A Very Long Engagement (excerpt)

Sébastien Japrisot

Translated by: Lucy Sawdon-Collings

June 1910

Mathilde is ten and a half years old. It’s a Friday, or a Saturday, she doesn’t remember anymore. Manech turned thirteen on the 4th. He’s on his way home from school in short trousers and a marine blue jumper, with his satchel on his back. He stops in front of the fence that surrounds the Poéma garden. He sees Mathilde for the first time; she’s sitting in her wheelchair at the other side.


It’s a mystery why that afternoon in particular he decided to pass by the villa. He lives beyond the Hossegor Lake and has no reason to make such a detour. In any case, he’s there, he watches Mathilde through the bars, and then he asks: “Can you not walk?”


Mathilde shakes her head. He can’t find anything to say and so he leaves. One minute later, he returns. He looks embarrassed. He asks: “Do you have any friends?” Mathilde shakes her head. He says, looking elsewhere, finding it all very tiresome: “If you like, I really want to be your friend”. Mathilde shakes her head. He raises his hand above his head, crying: “Oh shit!” and he leaves.


This time, she doesn’t see him again for at least three minutes. When he reappears at the other side of the bars, God knows what he’s done with his satchel, his hands are in his pockets and he gives the impression of being very calm and superior. He says: “I’m strong. I could take you round on my back all day. Look I could even teach you to swim.” She says: “It’s not true. How would you do it?” He says: “I know how. With floats to keep your feet up.” She shakes her head. He puffs out his cheeks and blows out the air. He says: “I’m going fishing with my father, on Sunday. I can bring back a hake like that!” He gestures a fish the size of a whale with his arms. “Do you like hake?” She shakes her head. “Sea bass?” The same. “Crab claws? We bring back plenty in the nets.” She turned her chair round and pushed the wheels, this time it’s her that moves away. He calls after her: “Fine! Be stuck up then! I guess I stink too much of fish for you, eh!” She shrugs her shoulders, ignores him, and wheels towards the house as fast as she can. She hears Sylvain calling from somewhere in the garden: “Tell me then funny man, do you want a kick up the backside?”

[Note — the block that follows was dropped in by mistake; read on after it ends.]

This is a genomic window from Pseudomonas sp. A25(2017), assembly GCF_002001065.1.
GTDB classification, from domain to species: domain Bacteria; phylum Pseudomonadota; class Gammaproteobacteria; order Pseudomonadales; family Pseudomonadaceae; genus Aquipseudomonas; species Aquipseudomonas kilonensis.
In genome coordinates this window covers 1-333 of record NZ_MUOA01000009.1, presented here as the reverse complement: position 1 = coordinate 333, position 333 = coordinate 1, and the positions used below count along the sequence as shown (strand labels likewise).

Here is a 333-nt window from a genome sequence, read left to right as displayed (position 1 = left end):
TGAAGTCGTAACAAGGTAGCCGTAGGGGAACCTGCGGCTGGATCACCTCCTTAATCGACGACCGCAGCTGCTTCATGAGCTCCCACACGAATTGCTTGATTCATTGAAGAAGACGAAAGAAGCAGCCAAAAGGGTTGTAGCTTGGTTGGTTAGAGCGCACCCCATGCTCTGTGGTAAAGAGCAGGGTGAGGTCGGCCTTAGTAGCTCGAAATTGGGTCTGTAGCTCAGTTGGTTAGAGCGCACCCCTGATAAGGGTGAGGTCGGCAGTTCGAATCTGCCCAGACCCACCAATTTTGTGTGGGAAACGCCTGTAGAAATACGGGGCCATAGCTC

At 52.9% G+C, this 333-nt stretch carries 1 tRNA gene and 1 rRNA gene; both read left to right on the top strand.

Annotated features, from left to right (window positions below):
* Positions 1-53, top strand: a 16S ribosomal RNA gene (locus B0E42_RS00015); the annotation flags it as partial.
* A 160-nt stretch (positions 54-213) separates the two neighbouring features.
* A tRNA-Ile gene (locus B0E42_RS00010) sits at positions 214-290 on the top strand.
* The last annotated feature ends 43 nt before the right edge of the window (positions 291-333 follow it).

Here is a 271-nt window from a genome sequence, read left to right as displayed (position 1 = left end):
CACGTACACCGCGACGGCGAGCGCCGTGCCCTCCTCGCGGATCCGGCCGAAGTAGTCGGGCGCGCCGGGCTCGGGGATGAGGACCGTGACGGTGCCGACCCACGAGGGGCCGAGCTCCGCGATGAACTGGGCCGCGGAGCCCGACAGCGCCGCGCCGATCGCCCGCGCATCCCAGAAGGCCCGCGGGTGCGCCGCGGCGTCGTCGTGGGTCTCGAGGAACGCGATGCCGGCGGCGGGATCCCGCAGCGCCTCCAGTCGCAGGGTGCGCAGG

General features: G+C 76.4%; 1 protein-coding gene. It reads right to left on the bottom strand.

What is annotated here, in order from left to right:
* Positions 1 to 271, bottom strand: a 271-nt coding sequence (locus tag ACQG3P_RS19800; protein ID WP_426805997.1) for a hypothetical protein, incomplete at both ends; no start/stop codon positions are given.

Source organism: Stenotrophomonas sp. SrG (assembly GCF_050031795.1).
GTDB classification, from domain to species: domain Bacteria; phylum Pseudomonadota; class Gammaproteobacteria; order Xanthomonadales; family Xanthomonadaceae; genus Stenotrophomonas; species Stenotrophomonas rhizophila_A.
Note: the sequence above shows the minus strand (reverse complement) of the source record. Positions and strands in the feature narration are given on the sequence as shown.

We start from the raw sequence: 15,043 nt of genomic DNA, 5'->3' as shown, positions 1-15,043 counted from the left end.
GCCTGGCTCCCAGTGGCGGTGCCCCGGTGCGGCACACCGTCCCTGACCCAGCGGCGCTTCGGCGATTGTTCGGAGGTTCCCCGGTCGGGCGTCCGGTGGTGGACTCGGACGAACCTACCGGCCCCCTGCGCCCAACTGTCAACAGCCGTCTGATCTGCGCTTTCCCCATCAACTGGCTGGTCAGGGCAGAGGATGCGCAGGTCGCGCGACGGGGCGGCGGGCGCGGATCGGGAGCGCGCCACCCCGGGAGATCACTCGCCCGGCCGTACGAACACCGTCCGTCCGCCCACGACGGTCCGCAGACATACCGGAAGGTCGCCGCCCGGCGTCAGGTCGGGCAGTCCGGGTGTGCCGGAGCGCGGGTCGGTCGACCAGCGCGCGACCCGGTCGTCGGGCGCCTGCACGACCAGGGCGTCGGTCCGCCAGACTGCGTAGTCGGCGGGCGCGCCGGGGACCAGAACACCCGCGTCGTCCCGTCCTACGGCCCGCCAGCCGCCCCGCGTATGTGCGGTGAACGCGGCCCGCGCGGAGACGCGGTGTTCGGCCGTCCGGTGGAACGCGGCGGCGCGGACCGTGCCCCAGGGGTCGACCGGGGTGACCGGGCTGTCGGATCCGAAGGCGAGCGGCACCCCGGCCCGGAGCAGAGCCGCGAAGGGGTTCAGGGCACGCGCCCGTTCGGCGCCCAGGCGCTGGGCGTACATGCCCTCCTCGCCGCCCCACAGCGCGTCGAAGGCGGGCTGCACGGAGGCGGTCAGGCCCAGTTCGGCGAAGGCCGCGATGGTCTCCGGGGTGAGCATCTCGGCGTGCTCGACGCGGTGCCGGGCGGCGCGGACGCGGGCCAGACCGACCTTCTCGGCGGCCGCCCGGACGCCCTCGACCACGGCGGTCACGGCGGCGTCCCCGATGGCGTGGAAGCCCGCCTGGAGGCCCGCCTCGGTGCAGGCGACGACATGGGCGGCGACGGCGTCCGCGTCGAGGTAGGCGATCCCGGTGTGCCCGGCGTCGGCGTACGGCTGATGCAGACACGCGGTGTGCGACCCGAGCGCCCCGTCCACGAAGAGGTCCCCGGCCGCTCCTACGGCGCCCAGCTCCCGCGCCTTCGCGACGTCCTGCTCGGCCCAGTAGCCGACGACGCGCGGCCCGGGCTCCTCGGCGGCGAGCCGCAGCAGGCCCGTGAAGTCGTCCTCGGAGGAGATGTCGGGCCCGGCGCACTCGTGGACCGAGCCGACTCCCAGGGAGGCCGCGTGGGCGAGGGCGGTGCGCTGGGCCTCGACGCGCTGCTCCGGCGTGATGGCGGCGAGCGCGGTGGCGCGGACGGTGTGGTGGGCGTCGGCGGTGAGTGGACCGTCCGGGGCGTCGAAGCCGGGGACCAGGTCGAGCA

That evening, in bed, Mathilde dreams that her little fisherman is walking her along the path by the lake, in the forest and the streets of Cap-Breton, and the women above their doors say: “Aren’t they beautiful those two, such an infectable friendship!”


When she finds out from her mother that infectable doesn’t exist, she’ll be very disappointed, she’ll make the ladies say: “Look at that infectious friendship”, and later on “that infected love.”


He comes back the next afternoon at the same time. She’s waiting for him. This time, he sits down on the wall at the other side of the gate. For a moment, he doesn’t look at her. He says: “I’ve got plenty of friends, in Soorts. I don’t know why I’m bothering with you.”